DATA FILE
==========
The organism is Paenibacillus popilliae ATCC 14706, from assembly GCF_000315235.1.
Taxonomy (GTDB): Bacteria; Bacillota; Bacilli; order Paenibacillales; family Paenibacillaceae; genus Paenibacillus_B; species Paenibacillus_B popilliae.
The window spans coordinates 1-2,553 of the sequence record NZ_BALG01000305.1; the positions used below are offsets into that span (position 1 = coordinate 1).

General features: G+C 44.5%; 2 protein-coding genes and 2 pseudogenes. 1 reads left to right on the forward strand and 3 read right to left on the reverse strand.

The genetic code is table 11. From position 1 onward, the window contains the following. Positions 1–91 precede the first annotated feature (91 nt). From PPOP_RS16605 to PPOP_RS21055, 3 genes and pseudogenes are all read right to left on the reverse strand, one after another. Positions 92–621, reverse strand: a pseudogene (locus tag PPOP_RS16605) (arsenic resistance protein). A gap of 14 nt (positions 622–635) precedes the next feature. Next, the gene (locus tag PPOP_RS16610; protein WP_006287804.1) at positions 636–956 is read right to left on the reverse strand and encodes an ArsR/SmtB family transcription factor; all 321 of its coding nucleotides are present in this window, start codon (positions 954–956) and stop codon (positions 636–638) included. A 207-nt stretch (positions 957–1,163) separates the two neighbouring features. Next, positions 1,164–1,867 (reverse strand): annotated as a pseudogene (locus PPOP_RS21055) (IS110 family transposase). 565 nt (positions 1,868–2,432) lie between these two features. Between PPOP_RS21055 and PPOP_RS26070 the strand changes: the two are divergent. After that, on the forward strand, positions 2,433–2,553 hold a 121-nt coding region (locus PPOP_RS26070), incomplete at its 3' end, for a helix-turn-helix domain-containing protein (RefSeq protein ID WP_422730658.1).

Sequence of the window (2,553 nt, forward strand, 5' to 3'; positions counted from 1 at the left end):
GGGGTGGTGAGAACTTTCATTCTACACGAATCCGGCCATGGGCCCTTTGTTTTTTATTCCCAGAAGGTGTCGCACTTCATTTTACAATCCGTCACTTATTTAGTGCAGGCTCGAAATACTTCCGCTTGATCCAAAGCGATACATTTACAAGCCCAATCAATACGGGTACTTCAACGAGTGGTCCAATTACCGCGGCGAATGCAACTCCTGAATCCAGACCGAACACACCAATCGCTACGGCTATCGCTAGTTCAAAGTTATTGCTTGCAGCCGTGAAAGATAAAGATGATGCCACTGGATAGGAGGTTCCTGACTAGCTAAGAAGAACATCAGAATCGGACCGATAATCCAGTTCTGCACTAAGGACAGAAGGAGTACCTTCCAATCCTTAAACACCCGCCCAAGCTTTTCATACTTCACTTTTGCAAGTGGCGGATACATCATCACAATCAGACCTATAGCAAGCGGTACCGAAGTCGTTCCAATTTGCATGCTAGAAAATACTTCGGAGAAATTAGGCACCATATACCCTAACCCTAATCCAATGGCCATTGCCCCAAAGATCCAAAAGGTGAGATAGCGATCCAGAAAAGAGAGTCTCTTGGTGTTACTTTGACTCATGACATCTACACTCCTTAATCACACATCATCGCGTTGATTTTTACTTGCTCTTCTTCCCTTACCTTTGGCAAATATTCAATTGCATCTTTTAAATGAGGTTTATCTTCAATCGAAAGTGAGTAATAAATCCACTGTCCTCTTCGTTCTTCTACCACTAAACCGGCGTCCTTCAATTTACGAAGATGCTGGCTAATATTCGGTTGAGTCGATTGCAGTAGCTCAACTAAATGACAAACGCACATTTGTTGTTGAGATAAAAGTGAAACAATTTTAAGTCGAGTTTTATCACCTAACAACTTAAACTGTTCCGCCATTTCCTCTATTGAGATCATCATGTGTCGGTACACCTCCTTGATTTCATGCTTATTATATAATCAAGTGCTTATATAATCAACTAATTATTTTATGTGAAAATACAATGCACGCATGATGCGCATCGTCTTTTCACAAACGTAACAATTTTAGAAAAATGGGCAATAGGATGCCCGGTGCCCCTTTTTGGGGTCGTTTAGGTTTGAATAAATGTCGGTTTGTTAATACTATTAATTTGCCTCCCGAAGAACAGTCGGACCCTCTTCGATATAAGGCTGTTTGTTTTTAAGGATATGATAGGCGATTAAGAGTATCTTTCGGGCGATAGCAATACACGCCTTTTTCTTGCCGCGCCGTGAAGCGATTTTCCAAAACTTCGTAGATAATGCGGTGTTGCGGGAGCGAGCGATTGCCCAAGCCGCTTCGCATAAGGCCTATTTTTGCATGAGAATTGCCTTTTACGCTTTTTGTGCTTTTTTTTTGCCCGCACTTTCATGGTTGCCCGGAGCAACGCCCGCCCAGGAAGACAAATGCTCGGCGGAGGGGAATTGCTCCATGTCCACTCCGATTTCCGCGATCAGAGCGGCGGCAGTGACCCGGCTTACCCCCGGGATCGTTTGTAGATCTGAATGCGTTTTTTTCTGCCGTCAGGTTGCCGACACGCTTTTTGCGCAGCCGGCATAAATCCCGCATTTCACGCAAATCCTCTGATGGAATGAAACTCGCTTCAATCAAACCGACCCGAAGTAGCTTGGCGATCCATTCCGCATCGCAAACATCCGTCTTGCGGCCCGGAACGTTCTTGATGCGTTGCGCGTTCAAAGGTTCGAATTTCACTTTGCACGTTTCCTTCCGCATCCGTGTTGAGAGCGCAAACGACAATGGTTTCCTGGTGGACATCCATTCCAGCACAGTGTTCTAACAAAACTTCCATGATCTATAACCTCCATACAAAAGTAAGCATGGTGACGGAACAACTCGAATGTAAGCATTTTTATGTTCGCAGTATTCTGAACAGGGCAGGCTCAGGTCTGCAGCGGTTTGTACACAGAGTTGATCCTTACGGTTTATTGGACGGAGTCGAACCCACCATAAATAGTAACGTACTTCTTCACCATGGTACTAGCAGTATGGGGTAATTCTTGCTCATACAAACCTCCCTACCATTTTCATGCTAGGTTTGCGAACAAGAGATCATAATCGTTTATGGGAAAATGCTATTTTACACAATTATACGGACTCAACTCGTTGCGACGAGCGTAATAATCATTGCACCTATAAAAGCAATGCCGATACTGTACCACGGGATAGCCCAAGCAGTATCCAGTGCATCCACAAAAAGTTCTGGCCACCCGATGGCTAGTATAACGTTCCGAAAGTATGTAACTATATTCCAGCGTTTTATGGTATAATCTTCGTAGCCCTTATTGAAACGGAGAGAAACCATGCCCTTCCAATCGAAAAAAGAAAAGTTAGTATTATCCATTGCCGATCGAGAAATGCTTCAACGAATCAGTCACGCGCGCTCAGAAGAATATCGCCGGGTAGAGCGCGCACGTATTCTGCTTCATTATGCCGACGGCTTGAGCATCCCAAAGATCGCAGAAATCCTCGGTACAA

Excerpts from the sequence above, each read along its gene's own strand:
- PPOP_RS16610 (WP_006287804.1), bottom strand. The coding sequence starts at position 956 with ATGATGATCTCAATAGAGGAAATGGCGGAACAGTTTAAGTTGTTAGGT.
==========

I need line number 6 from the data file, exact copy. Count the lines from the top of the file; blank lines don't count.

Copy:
Sequence of the window (2,553 nt, forward strand, 5' to 3'; positions counted from 1 at the left end):